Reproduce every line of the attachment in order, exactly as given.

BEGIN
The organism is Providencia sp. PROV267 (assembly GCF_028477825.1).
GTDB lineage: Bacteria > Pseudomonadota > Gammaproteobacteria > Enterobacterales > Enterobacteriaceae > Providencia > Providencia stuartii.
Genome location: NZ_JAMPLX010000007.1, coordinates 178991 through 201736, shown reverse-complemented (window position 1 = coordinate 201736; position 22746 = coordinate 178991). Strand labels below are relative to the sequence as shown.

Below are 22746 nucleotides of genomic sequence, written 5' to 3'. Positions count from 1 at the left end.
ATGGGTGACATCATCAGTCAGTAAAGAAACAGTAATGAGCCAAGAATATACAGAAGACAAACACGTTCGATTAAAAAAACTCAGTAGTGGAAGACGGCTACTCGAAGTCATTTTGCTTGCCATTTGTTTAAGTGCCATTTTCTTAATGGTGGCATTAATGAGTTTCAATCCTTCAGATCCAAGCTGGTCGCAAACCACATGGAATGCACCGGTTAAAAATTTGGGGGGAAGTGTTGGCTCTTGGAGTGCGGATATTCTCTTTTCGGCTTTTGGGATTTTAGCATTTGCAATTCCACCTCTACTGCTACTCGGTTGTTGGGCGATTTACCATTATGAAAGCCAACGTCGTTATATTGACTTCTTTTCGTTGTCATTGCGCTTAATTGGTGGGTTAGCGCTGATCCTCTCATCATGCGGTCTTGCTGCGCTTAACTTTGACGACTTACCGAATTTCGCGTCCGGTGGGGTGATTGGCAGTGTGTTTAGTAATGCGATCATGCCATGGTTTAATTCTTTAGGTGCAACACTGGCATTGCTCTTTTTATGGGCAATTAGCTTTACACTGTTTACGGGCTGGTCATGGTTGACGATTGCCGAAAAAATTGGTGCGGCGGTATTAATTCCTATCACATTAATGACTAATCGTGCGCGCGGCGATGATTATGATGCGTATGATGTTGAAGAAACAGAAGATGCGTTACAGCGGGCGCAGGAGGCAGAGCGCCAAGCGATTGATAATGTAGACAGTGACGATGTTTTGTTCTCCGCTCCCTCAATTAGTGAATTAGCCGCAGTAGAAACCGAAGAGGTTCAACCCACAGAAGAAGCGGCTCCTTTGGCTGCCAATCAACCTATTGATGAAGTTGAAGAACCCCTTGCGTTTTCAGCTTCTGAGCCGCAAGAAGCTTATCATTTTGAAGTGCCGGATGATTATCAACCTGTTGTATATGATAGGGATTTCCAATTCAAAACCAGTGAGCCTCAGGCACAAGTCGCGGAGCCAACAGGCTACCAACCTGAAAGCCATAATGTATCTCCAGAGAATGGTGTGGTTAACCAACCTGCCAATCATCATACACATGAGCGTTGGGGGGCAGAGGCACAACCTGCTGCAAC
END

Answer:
The organism is Providencia sp. PROV267 (assembly GCF_028477825.1).
GTDB lineage: Bacteria > Pseudomonadota > Gammaproteobacteria > Enterobacterales > Enterobacteriaceae > Providencia > Providencia stuartii.
Genome location: NZ_JAMPLX010000007.1, coordinates 178991 through 201736, shown reverse-complemented (window position 1 = coordinate 201736; position 22746 = coordinate 178991). Strand labels below are relative to the sequence as shown.

Below are 22746 nucleotides of genomic sequence, written 5' to 3'. Positions count from 1 at the left end.
ATGGGTGACATCATCAGTCAGTAAAGAAACAGTAATGAGCCAAGAATATACAGAAGACAAACACGTTCGATTAAAAAAACTCAGTAGTGGAAGACGGCTACTCGAAGTCATTTTGCTTGCCATTTGTTTAAGTGCCATTTTCTTAATGGTGGCATTAATGAGTTTCAATCCTTCAGATCCAAGCTGGTCGCAAACCACATGGAATGCACCGGTTAAAAATTTGGGGGGAAGTGTTGGCTCTTGGAGTGCGGATATTCTCTTTTCGGCTTTTGGGATTTTAGCATTTGCAATTCCACCTCTACTGCTACTCGGTTGTTGGGCGATTTACCATTATGAAAGCCAACGTCGTTATATTGACTTCTTTTCGTTGTCATTGCGCTTAATTGGTGGGTTAGCGCTGATCCTCTCATCATGCGGTCTTGCTGCGCTTAACTTTGACGACTTACCGAATTTCGCGTCCGGTGGGGTGATTGGCAGTGTGTTTAGTAATGCGATCATGCCATGGTTTAATTCTTTAGGTGCAACACTGGCATTGCTCTTTTTATGGGCAATTAGCTTTACACTGTTTACGGGCTGGTCATGGTTGACGATTGCCGAAAAAATTGGTGCGGCGGTATTAATTCCTATCACATTAATGACTAATCGTGCGCGCGGCGATGATTATGATGCGTATGATGTTGAAGAAACAGAAGATGCGTTACAGCGGGCGCAGGAGGCAGAGCGCCAAGCGATTGATAATGTAGACAGTGACGATGTTTTGTTCTCCGCTCCCTCAATTAGTGAATTAGCCGCAGTAGAAACCGAAGAGGTTCAACCCACAGAAGAAGCGGCTCCTTTGGCTGCCAATCAACCTATTGATGAAGTTGAAGAACCCCTTGCGTTTTCAGCTTCTGAGCCGCAAGAAGCTTATCATTTTGAAGTGCCGGATGATTATCAACCTGTTGTATATGATAGGGATTTCCAATTCAAAACCAGTGAGCCTCAGGCACAAGTCGCGGAGCCAACAGGCTACCAACCTGAAAGCCATAATGTATCTCCAGAGAATGGTGTGGTTAACCAACCTGCCAATCATCATACACATGAGCGTTGGGGGGCAGAGGCACAACCTGCTGCAAC